Thursday, January 19, 2012

Battle of Logan's Crossroads

The overall Confederate commander in the West was General Albert Sidney Johnston. His troops were placed along a wide defensive line, and they were not strong at any point. The commander in East Kentucky was General George Crittenden with 4,000 men. Union General George Thomas, a Virginian who had remained with the Union, was sent with almost 6000 men to drive Crittenden across the Cumberland River. One of Crittenden's subordinates, Brigadier General Zollicoffer had placed his troops on the northern bank of the river to be closer to the Federals, even though the southern bank was a much better defensive position. Crittenden decided to launch a night attack against the advancing Thomas to enable him to pull back to safety.
First phase of the battle
When they reached the Union forces at dawn on January 19th, the Confederates were cold, tired, and way behind schedule. Many carried flintlocks, which were useless because of the rain. However, they launched a heavy attack and at first drove back the Union forces. General Zollicoffer was killed by the Union troops when he got confused in the fighting and thought they were his men. Crittenden was able to rally his men and lead them forward, but they were struck on the left flank by arriving Union forces. The Southerners were driven into a rout, and they lost 12 cannon, 150 wagons and 1000 animals. Lt. Col. Kise of the 10th Indiana wrote this in his report:
The whole regiment, from right to left, was now warmly engaged, and slowly but surely driving the enemy before them, when I ordered a “charge bayonet,” which was promptly executed along the whole line. We soon drove the enemy from his place of concealment in the woods into an open field 200 yards from where I ordered the charge. When we arrived at the fence in our front many of the enemy were fo und lingering in the corners, and were bayoneted by my men between the rails. I pressed onward, and soon beheld with satisfaction that the enemy were moving in retreat across the field, but I suddenly saw them halt in the southeast corner of the field on a piece of high ground, where they received considerable re-enforcements and made a last and desperate effort to repulse our troops. In the mean time the gallant Colonel McCook, with his invincible Ninth Ohio Regiment, came in to our support, and for twenty or thirty minutes a terrific struggle ensued between the two opposing forces. I never in all my military career saw a harder fight. Finally the enemy began to waver and give back before the shower of lead and glittering steel brought to bear on his shattered ranks, and he commenced a precipitate retreat under a storm of bullets from our advancing forces until his retreat became a perfect rout.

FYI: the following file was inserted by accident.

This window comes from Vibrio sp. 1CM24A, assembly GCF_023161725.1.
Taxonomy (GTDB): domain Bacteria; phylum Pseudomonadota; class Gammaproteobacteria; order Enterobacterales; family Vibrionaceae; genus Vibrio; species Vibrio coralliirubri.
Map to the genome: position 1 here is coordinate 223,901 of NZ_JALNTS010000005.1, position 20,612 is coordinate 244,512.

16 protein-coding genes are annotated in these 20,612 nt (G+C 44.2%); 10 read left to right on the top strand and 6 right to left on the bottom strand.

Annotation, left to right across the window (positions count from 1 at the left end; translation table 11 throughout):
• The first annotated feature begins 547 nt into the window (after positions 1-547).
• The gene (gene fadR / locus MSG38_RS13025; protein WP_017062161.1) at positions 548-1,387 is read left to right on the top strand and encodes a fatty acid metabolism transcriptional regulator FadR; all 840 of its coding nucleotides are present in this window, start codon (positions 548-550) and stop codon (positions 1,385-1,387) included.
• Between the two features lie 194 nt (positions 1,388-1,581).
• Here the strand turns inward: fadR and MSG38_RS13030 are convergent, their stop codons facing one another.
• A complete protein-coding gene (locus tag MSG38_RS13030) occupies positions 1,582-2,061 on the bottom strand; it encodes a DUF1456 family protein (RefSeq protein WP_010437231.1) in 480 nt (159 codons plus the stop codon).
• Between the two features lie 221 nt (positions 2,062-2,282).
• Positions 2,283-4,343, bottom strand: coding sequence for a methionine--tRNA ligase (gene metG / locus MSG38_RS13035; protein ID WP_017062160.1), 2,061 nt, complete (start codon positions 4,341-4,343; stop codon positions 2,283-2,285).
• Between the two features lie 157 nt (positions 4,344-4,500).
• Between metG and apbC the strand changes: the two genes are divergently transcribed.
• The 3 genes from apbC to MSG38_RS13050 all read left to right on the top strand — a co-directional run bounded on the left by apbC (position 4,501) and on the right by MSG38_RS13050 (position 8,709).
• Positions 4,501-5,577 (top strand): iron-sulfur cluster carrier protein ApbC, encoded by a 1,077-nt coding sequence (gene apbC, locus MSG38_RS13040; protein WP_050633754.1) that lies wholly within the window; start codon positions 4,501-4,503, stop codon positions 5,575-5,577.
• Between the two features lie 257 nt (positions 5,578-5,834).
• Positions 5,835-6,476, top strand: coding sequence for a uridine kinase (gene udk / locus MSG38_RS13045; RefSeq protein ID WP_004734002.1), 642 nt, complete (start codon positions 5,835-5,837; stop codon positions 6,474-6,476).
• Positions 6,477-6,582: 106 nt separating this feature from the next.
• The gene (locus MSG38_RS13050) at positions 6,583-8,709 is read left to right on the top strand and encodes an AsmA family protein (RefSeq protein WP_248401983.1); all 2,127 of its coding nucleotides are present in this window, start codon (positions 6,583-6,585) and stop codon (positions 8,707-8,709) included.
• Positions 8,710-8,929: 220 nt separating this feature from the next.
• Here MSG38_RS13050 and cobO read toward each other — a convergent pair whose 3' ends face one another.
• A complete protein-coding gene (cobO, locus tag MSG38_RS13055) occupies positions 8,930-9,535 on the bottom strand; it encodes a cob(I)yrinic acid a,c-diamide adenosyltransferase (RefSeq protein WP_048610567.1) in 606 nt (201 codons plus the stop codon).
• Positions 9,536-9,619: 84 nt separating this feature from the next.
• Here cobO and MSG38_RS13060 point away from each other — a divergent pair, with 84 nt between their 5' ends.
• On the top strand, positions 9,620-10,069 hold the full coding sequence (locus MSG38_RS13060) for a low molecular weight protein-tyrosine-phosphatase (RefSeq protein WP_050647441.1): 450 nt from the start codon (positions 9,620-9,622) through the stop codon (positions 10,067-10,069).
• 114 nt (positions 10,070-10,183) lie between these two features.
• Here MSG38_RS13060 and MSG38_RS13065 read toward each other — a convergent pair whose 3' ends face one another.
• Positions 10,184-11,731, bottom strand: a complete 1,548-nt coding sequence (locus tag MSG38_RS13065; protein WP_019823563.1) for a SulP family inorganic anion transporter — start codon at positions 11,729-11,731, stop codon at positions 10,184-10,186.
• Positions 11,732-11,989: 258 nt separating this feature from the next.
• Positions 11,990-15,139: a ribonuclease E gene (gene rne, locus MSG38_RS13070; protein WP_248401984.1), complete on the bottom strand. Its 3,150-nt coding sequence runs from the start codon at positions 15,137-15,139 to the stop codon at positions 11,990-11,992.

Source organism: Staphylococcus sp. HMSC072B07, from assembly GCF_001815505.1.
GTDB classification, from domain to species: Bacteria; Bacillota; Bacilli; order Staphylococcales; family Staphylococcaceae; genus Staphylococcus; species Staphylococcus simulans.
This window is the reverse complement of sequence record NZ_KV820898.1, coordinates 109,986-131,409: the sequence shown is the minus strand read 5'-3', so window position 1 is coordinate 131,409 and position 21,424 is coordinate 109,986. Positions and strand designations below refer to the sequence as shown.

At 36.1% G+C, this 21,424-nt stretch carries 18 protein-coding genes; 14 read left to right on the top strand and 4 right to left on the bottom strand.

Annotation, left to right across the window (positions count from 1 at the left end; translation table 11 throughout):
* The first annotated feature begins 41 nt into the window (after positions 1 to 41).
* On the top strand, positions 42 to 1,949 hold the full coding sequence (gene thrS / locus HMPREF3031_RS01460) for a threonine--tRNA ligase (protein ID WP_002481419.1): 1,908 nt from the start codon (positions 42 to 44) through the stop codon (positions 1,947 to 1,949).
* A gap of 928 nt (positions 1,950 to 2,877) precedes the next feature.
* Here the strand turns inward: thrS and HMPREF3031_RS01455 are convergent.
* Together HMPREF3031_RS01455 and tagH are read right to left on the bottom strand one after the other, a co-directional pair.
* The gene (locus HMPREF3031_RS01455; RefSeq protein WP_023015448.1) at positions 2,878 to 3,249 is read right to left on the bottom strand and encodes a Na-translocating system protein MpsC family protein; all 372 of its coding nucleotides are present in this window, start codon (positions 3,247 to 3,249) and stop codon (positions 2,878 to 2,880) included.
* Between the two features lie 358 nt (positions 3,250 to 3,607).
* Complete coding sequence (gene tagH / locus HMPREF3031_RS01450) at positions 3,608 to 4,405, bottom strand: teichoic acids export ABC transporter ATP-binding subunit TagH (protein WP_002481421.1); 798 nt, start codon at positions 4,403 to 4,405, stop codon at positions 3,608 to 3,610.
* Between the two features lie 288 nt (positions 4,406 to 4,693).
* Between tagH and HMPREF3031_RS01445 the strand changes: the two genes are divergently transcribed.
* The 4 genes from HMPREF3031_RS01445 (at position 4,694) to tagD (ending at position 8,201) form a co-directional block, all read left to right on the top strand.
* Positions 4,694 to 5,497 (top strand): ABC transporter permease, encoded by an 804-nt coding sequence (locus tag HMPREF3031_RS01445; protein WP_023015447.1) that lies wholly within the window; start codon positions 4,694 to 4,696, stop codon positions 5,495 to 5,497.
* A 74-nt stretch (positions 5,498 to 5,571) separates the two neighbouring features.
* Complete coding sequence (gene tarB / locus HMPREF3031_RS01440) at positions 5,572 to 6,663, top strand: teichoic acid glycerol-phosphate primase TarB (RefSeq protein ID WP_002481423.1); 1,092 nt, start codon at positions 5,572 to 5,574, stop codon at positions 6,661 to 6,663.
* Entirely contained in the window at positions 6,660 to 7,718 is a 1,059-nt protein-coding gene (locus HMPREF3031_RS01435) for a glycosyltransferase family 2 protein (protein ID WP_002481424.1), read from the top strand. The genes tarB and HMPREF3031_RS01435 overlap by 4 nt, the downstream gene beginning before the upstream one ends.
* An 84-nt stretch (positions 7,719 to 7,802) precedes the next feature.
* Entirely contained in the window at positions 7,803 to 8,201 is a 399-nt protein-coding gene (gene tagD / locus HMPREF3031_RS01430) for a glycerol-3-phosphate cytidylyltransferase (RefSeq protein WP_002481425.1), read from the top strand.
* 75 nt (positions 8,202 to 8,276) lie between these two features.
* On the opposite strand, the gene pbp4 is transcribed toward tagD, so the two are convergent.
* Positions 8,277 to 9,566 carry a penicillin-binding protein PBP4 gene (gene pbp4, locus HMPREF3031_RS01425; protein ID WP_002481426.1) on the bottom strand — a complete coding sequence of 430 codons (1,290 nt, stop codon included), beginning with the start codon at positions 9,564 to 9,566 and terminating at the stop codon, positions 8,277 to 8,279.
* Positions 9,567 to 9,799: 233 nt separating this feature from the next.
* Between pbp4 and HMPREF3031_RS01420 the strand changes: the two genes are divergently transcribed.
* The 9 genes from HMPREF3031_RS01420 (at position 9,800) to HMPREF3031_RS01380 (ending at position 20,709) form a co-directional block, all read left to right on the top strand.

Although this was the second largest battle in Kentucky during the war, the casualties were pretty light. The North lost 40 killed and 200 wounded, the South 125 killed and 400 wounded. Crittenden was removed from command on charges of drunkenness. This was a common accusation for unsuccessful generals during the Civil War, and we will certainly hear of it again.

Second phase of the battle

Wednesday, January 18, 2012

John Tyler Dies

John Tyler